Air temperature, wind speed, and moisture present major challenges for working hands in cold environments. In order to counterbalance these factors, it’s important to have properly rated outerwear for any given work environment. When it comes to choosing the right set of specialty cold weather work gloves or traditional winter gloves, it’s important to understand how cold weather gloves are tested and rated for use.
Heat retention is critical in cold working environments especially with prolonged exposure to the elements, but not just any cold weather glove will do. The blood in your body is sensitive to temperature changes of as little as .5 degrees Celsius! So, evaluating the type of work and severity of weather in your region will help determine the level of protection you need.
CE European Glove Standard EN 511: 2006 specifies the requirements and test methods for gloves which protect against convective and conductive cold down to -50 °C. This cold can be linked to the climatic conditions or an industrial activity. The specific value of the different performance levels are decided by the special requirements for each class of risk or the special areas of application. Don't worry, we break it all down in our EN 511: 2006 infographic.
When the mercury drop we struggle to retain heat. The skin appears bloodless, our muscles shiver to create heat and the potential for frostbite threatens fingers, ears, and toes. Cold environments are a challenge for working hans due to multiple contributing factors to heat loss. CE standard EN 511: 2006 is designed to measure the performance of cold weather hand protection so you're one step ahead of the cold.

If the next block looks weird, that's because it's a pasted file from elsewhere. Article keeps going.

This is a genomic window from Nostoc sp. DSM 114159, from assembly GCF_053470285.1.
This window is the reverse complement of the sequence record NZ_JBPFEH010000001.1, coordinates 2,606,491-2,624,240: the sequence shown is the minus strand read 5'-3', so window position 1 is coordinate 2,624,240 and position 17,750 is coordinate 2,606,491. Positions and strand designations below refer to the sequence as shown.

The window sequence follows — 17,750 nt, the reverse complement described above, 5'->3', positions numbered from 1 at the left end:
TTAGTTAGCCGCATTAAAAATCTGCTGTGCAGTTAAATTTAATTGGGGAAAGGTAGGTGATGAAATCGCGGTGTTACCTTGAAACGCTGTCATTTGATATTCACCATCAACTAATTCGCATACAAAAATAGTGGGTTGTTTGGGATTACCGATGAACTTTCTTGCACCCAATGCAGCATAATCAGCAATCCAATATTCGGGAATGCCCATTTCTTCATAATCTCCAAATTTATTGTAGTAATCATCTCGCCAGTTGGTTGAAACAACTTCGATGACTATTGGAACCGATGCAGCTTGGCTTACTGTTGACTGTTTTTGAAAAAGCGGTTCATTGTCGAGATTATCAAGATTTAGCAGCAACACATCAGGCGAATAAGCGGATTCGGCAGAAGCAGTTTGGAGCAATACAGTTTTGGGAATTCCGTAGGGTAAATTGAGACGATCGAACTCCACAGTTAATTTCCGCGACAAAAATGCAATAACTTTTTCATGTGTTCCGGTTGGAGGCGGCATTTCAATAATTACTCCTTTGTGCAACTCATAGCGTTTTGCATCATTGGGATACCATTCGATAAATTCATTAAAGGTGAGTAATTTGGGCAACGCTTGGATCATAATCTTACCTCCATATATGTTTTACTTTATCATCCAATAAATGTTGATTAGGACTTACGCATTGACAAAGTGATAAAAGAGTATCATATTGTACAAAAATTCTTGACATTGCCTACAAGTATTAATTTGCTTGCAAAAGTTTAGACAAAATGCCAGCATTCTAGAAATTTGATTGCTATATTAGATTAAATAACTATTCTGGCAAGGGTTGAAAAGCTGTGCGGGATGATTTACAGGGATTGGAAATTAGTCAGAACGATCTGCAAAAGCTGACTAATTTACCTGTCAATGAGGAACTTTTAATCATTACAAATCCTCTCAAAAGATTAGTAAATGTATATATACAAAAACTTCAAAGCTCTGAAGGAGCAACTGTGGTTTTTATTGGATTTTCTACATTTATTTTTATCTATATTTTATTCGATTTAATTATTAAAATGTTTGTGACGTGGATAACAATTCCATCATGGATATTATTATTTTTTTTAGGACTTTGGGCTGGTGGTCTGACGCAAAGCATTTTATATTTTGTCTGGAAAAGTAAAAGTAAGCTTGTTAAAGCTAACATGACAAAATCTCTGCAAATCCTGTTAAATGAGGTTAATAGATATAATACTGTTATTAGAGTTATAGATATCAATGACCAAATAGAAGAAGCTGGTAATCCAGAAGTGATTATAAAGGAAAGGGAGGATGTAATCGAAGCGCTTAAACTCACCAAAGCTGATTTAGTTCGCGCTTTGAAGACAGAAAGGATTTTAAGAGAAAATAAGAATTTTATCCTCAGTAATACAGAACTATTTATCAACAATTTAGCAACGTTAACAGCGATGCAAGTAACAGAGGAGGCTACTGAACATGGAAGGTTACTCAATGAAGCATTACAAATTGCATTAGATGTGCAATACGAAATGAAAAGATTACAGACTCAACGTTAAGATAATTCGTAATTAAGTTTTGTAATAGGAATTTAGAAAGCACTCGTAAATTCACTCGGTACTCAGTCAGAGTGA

Heat retention is crucial in cold work environments in order to prevent cold weather injuries. To counterbalance these factors, it's important to have properly rated outerwear for any given environment. EN 511: 2006 ratings for cold weather gloves are measured by the following CE testing procedures:
The glove sample is place on an electrically heated mannequin hand (Fig. A) that measures the amount of power required to maintain 30°C and 35°C in a controlled environmental chamber. The chamber is cooled down to 20°C below that of the heated hand, and constant air flow is applied (Fig. B). The more electrical power required, the lower the thermal insulation rating of the glove (Fig. C).
The glove sample is placed between metal plates which are at different temperatures (Fig. A) in order to measure the temperature drop (Fig. B), also knows as thermal resistance.
The glove sample is fully submerged in water for 5 minutes to measure its permeability (Fig. A). If the glove maintains impermeability for the 5 minute duration, it will receive a Level 1 "Pass Rating". If the glove takes on water during the 5 minute duration, it will receive a Level 0 "Fail" rating (Fig. B).